Upper motor neuron & Lower motor neuron lesions


Upper motor neuron

  • Corticospinal neuron
  • Corticonuclear neuron

Cerebral cortex (pyramidal tract) –> Precentral gyrus (motor strip) → internal capsule (posterior limb) → brainstem → spinal cord

  • 85% cross to opposite side

Upper motor neuron lesions

  • Interruption of the corticospinal and corticonuclear tract along its course


Lower motor neuron

  • Neurons from the brain stem & spinal cord
    • efferent motor fibres
    • terminal axons & motor end plates
    • muscle fibres

Anterior horn cells in spinal cord→nerve roots→nerve plexus →peripheral nerves

Lower motor neuron lesions

  • Degeneration of the motor neuron & peripheral nerves


Clinical features – Upper motor neuron lesion

  • Initial phase
    • limbs flaccid
    • loss of tendon reflexes
  • Several days to a week
    • return of motor function, but tone increases
  • Long term
    • Spasticity
    • Hyperreflexia
  • Ankle & patella clonus
  • Barbinski sign +ve
    • extensor plantar response
  • Absent abdominal reflexes

Examples of UMN lesion

  • Cerebrovascular accident
    • stroke! most common
  • Intracranial tumour
  • Cervical spine injury

Clinical features – Lower motor neuron lesion

  • Muscle wasting
  • Muscle weakness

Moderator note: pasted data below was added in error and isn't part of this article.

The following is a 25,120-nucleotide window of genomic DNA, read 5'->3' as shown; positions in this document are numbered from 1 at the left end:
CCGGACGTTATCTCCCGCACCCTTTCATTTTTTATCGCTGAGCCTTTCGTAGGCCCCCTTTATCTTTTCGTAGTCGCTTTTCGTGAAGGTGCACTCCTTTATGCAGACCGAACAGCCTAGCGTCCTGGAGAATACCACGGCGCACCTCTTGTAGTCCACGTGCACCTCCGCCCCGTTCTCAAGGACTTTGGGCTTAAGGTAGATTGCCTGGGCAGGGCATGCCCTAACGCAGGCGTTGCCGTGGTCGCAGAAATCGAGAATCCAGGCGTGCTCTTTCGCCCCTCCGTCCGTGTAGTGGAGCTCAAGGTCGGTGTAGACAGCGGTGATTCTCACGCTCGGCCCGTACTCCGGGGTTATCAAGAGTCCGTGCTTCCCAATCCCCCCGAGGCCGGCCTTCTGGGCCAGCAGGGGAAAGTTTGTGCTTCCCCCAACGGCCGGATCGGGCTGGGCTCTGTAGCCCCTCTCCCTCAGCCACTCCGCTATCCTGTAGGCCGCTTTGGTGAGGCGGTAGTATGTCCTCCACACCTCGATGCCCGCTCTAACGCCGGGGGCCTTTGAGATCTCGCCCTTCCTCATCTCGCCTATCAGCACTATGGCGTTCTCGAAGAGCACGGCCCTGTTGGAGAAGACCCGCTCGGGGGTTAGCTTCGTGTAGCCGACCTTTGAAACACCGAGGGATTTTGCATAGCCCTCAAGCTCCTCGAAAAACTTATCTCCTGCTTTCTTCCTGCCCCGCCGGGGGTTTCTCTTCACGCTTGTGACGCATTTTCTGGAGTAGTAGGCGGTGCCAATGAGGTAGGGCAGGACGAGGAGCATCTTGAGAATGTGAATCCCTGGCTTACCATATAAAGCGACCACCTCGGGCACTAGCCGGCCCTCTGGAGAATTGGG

• reduced power
  • Hypotonia
  • Loss of reflexes
  • Fasciculations
  • Fibrillations
  • Associated changes in
    • skin, nail, hair

Examples of LMN lesion

  • Motor neuron disease
  • Peripheral nerve neuropathy
    • Diabetic neuropathy?
  • Poliomyelitis
    • anterior horn cell affected
  • Spinal cord injury
    • with nerve root compression

Examples of BOTH UMN & LMN lesion

  • Demyelinating disease
    • Multiple sclerosis



Spinal cord injury

  • C1 – C5
    • Upper limbs: UMN
    • Lower limbs: UMN
  • C6 – T2
    • Upper limbs: LMN
    • Lower limbs: UMN
  • T3 – L3
    • Upper limbs: normal
    • Lower limbs: UMN
  • L4 – S2
    • Upper limbs: normal
    • Lower limbs: LMN

Facial nerve lesion


  • Upper motor neuron lesion
    • Contralateral lower quadrant weakness
      • Angle of the mouth
      • Opposite side
  • Lower motor neuron lesion
    • Ipsilateral orbicularis oculi muscle and facial muscles involved
      • Half of face
        • unable to close eyes
        • weakness of angle of the mouth
        • cannot elevate eyebrows
      • Same side




EXTRA Reading:


About terrichan

What Is Faith? "Now faith is the substance for all things hoped for, the evidence of things not seen" (Hebrews 11:1)
This entry was posted in Nervous System, Pathology. Bookmark the permalink.

58 Responses to Upper motor neuron & Lower motor neuron lesions

  1. ariff says:

    this is good overview of UMN n LMN… thank you for the info.. it saves me in the pbl session..

  2. sumit garg says:

    gud diff to remember

  3. student says:


  4. dr nihaal shaikh says:

    thanks a lot .the best thing of it is its simplicity.

  5. Safeeka Safreen says:

    very simple

  6. sabeen says:

    great. thanks alot

  7. walter says:

    Good stuff

  8. sam23 says:

    Great job; a nice piece with good illustrstions, even on phone.

  9. nazish malik says:

    i always found it difficult,upper lower,,,full half,,,but thnks now its refreshd again

  10. tura says:

    good stuff to memorize.10q

  11. Pippa says:

    Can someone please explain to me why the facial nerve features present the way they do with a UMN and a LMN lesion? Thank you.